Dr Mike Evans

Netanyahu announces fighting to shift from Rafah to Hezbollah

Prime Minister Benjamin Netanyahu addressed the progress and future objectives of military operations on Sunday night, noting that the intense phase in Rafah was nearing its conclusion.

In an interview with Channel 14, his first since the onset of the Gaza conflict on October 7, Netanyahu emphasized the need to quell Hezbollah’s attacks along Israel’s northern border as the next strategic priority.

“We are almost concluding the intense phase of the war in Rafah,” Netanyahu stated, underscoring Israel’s determination to continue its military efforts.

He highlighted the intention to shift focus towards addressing Hezbollah’s persistent threats from Lebanon, suggesting potential military actions to remove the group from Israel’s borders.

Netanyahu expressed a preference for a diplomatic resolution to the Hezbollah threat but insisted any agreement must align with Israeli terms, particularly emphasizing the physical removal of Hezbollah from border areas. He reiterated Israel’s commitment to ensuring the safe return of residents who had been displaced from northern communities due to the conflict.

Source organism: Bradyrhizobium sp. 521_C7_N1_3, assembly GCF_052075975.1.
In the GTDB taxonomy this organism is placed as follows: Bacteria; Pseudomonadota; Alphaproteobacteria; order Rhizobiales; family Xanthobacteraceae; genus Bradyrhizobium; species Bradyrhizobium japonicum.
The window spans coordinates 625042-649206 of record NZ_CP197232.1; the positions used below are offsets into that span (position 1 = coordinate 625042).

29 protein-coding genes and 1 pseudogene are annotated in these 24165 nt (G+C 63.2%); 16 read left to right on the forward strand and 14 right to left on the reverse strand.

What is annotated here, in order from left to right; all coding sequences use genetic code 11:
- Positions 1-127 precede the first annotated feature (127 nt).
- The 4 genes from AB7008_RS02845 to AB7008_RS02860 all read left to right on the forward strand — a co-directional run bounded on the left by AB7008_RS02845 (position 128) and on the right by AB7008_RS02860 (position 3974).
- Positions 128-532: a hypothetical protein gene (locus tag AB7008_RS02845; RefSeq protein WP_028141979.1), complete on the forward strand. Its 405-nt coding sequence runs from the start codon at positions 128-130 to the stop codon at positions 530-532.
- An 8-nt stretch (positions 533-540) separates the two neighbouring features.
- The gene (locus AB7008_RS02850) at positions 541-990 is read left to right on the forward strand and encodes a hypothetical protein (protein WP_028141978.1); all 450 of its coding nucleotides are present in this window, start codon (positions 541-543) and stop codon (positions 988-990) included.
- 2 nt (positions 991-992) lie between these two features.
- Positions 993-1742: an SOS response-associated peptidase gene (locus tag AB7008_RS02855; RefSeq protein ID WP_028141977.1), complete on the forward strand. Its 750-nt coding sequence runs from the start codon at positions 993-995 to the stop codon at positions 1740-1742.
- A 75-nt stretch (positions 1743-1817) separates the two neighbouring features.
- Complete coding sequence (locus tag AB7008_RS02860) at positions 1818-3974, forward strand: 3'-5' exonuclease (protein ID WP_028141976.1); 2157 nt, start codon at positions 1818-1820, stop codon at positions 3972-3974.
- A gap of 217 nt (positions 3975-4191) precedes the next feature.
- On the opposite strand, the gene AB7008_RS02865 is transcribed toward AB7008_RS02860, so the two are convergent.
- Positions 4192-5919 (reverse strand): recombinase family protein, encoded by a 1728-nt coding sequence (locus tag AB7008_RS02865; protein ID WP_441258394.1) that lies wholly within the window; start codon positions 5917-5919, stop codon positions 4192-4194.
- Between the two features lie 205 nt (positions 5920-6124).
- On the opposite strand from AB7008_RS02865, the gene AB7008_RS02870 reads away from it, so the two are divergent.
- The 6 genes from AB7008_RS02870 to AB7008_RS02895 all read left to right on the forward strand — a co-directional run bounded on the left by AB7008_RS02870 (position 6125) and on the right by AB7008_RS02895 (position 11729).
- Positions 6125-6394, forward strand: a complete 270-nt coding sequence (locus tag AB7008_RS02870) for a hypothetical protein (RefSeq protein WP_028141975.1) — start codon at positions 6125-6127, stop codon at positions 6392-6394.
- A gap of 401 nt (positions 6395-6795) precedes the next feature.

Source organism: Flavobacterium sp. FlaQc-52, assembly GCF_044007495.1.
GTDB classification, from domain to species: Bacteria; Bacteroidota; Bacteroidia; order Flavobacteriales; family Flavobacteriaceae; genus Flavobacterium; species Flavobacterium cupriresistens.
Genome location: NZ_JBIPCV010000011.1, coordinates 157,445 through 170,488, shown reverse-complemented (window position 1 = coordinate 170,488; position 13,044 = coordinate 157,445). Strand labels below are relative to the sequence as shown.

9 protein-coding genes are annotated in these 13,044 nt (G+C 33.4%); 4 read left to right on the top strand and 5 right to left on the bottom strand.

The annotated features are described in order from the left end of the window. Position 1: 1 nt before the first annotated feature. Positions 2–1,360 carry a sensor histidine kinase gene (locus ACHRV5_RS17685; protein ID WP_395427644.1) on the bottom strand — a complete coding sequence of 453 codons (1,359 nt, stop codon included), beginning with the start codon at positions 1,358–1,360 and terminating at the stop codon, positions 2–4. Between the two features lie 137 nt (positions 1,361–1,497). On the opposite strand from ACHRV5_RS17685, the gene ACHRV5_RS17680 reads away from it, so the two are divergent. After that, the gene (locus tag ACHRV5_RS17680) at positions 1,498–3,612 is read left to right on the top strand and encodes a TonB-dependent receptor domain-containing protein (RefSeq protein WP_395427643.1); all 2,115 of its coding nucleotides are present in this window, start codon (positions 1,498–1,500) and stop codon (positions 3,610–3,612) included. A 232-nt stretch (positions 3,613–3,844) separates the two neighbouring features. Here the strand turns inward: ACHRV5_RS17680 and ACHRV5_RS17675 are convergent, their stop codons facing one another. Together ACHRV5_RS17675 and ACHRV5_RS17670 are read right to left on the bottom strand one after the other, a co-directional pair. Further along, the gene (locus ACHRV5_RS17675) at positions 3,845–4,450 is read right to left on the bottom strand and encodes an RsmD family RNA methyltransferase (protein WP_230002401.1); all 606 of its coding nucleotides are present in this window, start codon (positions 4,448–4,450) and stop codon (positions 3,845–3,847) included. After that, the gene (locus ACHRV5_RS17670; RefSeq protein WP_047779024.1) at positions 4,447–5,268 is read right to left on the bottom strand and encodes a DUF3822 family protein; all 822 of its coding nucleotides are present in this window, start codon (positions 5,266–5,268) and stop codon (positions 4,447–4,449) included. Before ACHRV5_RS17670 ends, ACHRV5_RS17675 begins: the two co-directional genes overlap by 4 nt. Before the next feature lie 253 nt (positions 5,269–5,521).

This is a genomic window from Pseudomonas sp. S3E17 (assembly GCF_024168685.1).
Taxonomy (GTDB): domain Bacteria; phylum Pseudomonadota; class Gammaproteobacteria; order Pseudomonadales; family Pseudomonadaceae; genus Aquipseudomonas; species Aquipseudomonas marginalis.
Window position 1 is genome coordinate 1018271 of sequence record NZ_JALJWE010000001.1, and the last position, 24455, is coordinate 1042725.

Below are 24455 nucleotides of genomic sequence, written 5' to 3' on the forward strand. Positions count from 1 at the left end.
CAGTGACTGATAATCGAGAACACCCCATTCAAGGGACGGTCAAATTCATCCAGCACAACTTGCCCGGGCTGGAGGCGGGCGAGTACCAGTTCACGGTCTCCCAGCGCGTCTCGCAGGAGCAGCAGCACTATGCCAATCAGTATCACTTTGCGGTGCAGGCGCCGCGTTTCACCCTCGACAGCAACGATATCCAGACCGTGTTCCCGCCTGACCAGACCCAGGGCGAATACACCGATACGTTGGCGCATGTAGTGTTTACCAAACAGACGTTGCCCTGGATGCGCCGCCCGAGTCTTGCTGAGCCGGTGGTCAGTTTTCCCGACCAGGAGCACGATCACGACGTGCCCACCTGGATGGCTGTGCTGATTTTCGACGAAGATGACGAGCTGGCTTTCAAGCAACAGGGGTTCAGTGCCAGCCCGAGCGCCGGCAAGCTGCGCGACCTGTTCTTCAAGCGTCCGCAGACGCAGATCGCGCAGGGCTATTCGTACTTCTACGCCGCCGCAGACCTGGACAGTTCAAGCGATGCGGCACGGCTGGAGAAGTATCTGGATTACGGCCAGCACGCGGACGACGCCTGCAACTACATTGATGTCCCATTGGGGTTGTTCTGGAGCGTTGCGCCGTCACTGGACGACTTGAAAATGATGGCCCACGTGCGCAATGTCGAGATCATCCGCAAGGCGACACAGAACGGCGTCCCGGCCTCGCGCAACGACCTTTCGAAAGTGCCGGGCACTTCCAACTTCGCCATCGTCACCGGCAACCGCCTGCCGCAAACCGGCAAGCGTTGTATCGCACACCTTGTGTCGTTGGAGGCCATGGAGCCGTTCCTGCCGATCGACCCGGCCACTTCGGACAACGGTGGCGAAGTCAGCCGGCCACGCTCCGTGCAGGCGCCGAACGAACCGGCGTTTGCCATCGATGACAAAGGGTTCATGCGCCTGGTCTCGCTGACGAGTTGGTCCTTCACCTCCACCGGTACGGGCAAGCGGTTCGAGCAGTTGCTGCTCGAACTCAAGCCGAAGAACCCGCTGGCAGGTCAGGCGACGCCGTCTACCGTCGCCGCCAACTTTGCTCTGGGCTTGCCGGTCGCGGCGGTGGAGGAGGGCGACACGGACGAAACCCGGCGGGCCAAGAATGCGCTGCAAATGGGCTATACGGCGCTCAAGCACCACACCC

While Netanyahu did not delve into specifics regarding the possibility of a third Lebanon war, he assured the Israeli public of readiness to confront any challenges that may arise. He acknowledged potential risks to Israeli infrastructure, including electricity facilities, but refrained from elaborating further on security measures.

The Prime Minister’s remarks underscored Israel’s proactive stance on regional security issues and its readiness to escalate military efforts if necessary.

The interview provided insight into Israel’s strategic priorities and its firm stance on ensuring the safety and security of its citizens amidst ongoing regional tensions.

The shift follows weeks of intense attacks in Rafah where the majority of remaining hostages were believed to be held. Some hostages have been recovered, along with the remains of others, but many remain unaccounted for in the ongoing conflict.